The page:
by NATO Secretary General Jens Stoltenberg to the staff at Allied Air Command (Ramstein)
I would like to start by thanking you for the service you do every day, for what you do for NATO, both in the Allied Air Command, the Situation Centre, the NATO Space Centre, and the Ballistic Missile Defence Ops Centre.
In different ways you all participate to NATO's core task to protect close to 1 billion people, 24/7 air policing, coordinating our efforts in space, coordinating and providing ballistic missile defence, and helping to support NATO in many other ways. And you should just know that the work you're doing is of enormous importance.
It has been important for many years, two decades, but I think with a conflict in Ukraine, it becomes even more obvious that to have a strong NATO, to have strong air defence, missile defence, space capabilities, coordinating efforts of NATO Allies is even more important. And you come from different nations, from different parts of our Alliance, but you all contribute to that overall effort.
Let me also say that, perhaps the best way of knowing that the political leadership, and I will meet some of them in half an hour, that they really appreciate what you do, is that they have realised, that we need to invest more in defence, invest more in NATO.
This has been something we’ve been talking about for many years. I was present at the Wales Summit, the NATO Summit in Wales in 2014 where, you remember, we agreed that all Allies need to invest more in defence to spend 2% of GDP on defence. I remember I left the meeting and I was thinking that, well, a new promise, a new declaration from politicians, but nothing will happen. And because I was a politician myself, I attended a lot of these meetings, and we promise and we don't always deliver.
But this time actually, the politicians have delivered. Because.. [before] 2014 defence spending [was] going down across the Alliance. Since 2014, defence spending has increased across Europe, Canada, and the whole NATO every year. And in total, they have added 270 billion extra for defence across Europe and Canada, and then you have the US on top of that, which is of course big. And they have… they have increased even more over the last year. And then, after Ukraine, all Allies have really stepped up with support for Ukraine, unprecedented levels of support.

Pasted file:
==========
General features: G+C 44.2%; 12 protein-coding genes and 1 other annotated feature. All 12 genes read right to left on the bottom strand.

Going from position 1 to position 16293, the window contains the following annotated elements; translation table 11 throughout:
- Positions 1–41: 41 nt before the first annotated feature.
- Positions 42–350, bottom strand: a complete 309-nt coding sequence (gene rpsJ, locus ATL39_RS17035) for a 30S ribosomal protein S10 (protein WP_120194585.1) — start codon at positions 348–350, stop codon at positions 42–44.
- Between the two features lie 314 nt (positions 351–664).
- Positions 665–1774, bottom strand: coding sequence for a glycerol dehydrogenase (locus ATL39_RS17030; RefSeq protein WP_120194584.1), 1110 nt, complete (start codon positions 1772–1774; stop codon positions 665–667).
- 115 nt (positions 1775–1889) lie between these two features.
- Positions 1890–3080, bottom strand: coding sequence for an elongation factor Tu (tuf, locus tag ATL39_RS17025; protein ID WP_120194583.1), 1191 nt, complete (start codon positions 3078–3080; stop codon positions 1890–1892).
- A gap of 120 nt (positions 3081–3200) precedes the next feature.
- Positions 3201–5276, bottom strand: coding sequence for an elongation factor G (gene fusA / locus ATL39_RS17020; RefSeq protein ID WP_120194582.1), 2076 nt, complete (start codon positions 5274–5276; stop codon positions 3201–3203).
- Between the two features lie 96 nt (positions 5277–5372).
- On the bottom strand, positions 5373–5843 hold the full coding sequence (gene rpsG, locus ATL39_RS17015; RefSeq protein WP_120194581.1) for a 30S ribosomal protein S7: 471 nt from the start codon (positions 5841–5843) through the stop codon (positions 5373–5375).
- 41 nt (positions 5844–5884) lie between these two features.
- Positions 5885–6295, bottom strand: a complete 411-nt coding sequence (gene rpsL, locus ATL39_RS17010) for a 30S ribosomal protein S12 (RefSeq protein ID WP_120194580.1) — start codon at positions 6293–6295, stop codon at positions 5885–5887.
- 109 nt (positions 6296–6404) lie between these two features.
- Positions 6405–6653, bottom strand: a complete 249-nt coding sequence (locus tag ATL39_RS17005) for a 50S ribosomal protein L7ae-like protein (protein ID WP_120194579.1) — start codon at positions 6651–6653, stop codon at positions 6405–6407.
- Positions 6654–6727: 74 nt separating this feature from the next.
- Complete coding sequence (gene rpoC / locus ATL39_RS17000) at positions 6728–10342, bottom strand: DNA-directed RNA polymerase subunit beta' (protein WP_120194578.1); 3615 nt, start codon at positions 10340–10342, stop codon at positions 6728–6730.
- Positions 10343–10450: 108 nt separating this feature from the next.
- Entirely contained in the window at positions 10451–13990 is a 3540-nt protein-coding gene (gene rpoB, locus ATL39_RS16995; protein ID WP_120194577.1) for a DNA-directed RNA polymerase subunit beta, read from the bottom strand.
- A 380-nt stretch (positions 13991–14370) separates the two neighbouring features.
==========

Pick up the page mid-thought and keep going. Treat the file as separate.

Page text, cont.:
I’ve just attended the meeting of the Ukraine Contact Group chaired by Secretary Austin here in Ramstein today. And we again see how Allies are stepping up with support to Ukraine. And at the NATO Summit in Madrid this summer in June, they didn’t only promise to continue to invest more in national defence budgets, which is really the big one and what matters, but the Allied leaders agreed for the first time in…since the end of the Cold War to invest more in NATO structures, to increase what we call the NATO common funding, the thing that actually finances what we do as NATO, on everything from exercises, to pre-positioned equipment, the digital backbone, more command and control, all that stuff that makes NATO, NATO and binds Allies together.
So if anything, I think that willingness to invest, to spend money in difficult times shows that the political leadership realises what you do really makes a difference and is more important than it has been for many, many years.
I promised to be very short so I will stop almost there. But the only last thing I would say is that of course, the most urgent challenge we face as NATO today is Ukraine. And our task is partly to provide support to Ukraine, to provide more and sustained support to Ukraine. The winter is coming, the winter is going to be hard and we need everything from lethal support to also winter clothing, generators, tents to help Ukraine through the winter.
But we also need to prevent the escalation of the conflict... to become a full-fledged war between Russia and NATO that will be a disaster for all of us.
So therefore, we need to make sure that there is no room for miscalculation in Moscow about NATO's readiness, preparedness to protect and defend all Allies, including those Allies who are at the border of Ukraine…and [inaudible] providing support for Ukraine, that there's no room for miscalculation or misunderstanding in Moscow about our readiness to protect all Allies, also those Allies at the border of Ukraine. Because as long as there's no room for miscalculation about that commitment to Article 5, to our collective defence, then there will be no attack against the NATO Allied country. We proved that during the Cold War. But we need to prove it again with credible deterrence, defence in a more dangerous world.